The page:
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Cal. Pen. Code § 1203.

4: CASE LAW

[FILING]
Lewis v. Clarke, 108 Cal. App. 4th 563 (2nd App., 2003)
The superior court clerk is directed to accept for filing, without requiring payment of
a filing fee, any petition for relief under Penal Code section 1203.4. The superior
court is directed to order a petitioner to pay all or any portion of the rate
determined by the county board of supervisors only after the court determines,
using the standards of Penal Code section 987.8, subdivision (g)(2), that the
petitioner has the ability to pay that amount without undue hardship.

[INELIGIBILITY]
People v. Borja, 110 Cal. App. 3d 378 (1st App., 1980)
Executed prison sentence makes 1203.4 unavailable.

People v. Sperbeck, 2002 Cal. App. Unpub. LEXIS 4734


Execution of prison term upon violation of probation makes 1203.4 unavailable.

People v. Bueno, 177 Cal. App. 2d 235 (2nd App., 1960)


The omission of express conditions or terms of probation directed toward the
rehabilitation of a defendant does not invalidate what is otherwise in effect a grant
of probation.

Meyer v. Superior Court of Sacramento County, 247 Cal. App.


2d 133 (1966)
Expunging a felony conviction under 1203.4 does not make the conviction ineligible
for 17(b) reduction to misd.

[MANDATORY V. DISCRETIONARY]
People v. Hawley, 228 Cal.App.3d 247 (1st App., 1991)
Early termination of probation entitles the defendant to the relief under 1203.4.

People v. Johnson (1955) 134 Cal. App. 2d 140


Successful completion of probation makes granting of 1203.4 petition mandatory,
and no post-probation evidence may be offered by the People.
People v. Bradus (2007) 149 Cal. App. 4th 636
Failure to pay costs not part of probation condition (attorney & probation costs)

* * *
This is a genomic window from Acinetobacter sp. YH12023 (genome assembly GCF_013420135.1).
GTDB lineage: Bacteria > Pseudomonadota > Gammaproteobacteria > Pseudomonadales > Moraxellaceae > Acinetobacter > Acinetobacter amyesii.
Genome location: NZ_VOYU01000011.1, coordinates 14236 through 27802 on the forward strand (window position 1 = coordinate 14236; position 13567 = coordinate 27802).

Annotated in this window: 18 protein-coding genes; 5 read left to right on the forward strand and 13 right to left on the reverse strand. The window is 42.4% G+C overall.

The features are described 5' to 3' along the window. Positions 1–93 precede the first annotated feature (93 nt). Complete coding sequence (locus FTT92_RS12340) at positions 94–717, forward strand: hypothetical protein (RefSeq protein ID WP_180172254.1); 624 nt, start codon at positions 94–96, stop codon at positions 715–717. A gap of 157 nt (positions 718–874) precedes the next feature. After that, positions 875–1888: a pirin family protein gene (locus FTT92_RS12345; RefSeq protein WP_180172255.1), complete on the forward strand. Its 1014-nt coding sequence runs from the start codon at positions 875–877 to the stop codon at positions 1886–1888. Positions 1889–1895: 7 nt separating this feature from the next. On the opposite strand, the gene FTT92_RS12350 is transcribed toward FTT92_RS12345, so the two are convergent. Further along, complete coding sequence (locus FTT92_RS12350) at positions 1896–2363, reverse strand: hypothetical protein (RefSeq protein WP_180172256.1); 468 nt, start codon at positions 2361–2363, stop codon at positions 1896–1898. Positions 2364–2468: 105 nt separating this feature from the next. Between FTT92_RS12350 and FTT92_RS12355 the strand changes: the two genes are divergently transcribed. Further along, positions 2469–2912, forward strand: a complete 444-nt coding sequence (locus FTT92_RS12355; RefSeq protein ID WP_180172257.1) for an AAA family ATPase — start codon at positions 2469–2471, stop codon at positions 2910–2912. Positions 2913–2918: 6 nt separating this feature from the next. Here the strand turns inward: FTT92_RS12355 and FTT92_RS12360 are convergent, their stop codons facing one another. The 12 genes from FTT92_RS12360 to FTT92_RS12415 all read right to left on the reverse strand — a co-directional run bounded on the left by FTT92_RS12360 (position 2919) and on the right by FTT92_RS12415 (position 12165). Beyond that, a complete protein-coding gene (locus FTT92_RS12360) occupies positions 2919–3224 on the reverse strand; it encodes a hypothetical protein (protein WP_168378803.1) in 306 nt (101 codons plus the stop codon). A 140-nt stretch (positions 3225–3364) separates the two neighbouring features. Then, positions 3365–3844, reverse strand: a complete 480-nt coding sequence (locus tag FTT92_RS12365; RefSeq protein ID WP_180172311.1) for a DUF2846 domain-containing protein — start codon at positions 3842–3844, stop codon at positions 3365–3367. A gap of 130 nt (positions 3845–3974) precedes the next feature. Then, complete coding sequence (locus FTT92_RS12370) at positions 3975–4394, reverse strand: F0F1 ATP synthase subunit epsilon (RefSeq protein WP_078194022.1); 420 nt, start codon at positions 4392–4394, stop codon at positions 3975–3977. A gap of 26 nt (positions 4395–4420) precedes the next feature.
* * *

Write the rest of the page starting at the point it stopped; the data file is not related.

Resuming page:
does not make what is otherwise a mandatory 1203.4 petition discretionary one.
"outstanding attorney fees and costs of probation that are not conditions of
probation or requirements for section 1203.4 relief."

[RESTITUTION]
People v. Butler (1980) 105 Cal. App. 3d 585
The court considered 1203.4 mandatory for a petitioner who failed to pay the full
amount of his restitution before the end of his probation but was discharged early
from probation.

People v. Fukamoto (6-23-1009) (2nd App., unpublished)


Where a court improperly fails to order victim restitution or find compelling reasons
for not doing so, the court retains jurisdiction to reopen the case for the limited
purpose of addressing victim restitution, notwithstanding the dismissal of the action
under section 1203.4.

People v. Chandler (1988) 203 Cal. App. 3d 782

People v. Covington (2000) 82 Cal. App. 4th 1263


Failure to fully pay restitution ordered as part of probation terms and conditions
before the end of probation, regardless of her timely payment of all payments
ordered by the probation department, constitutes failure to fulfill the conditions of
probation for the purpose of 1203.4.

[RES JUDICATA]
People v. McLernon, 174 Cal. App. 4th 569
The court held that a trial court, in determining whether to grant relief under the
discretionary provision of § 1203.4, subd. (a), could consider any relevant
information, including post-probation conduct. The doctrine of res judicata did not
bar the motion because a request for relief under the interests of justice provision of
§ 1203.4 necessarily was based upon the facts as they existed at the time of the
request.
[APPLICABLE TO SPECIFIC OFFENSE]
People v. Mgebrov, 166 Cal. App. 4th 579 (1st App., 2008)
PC 1203.4 is offense-spefic and may be applied to dismiss all charges for which the
defendant has been convicted and which the defendant is eligible to dismiss under
1203.4.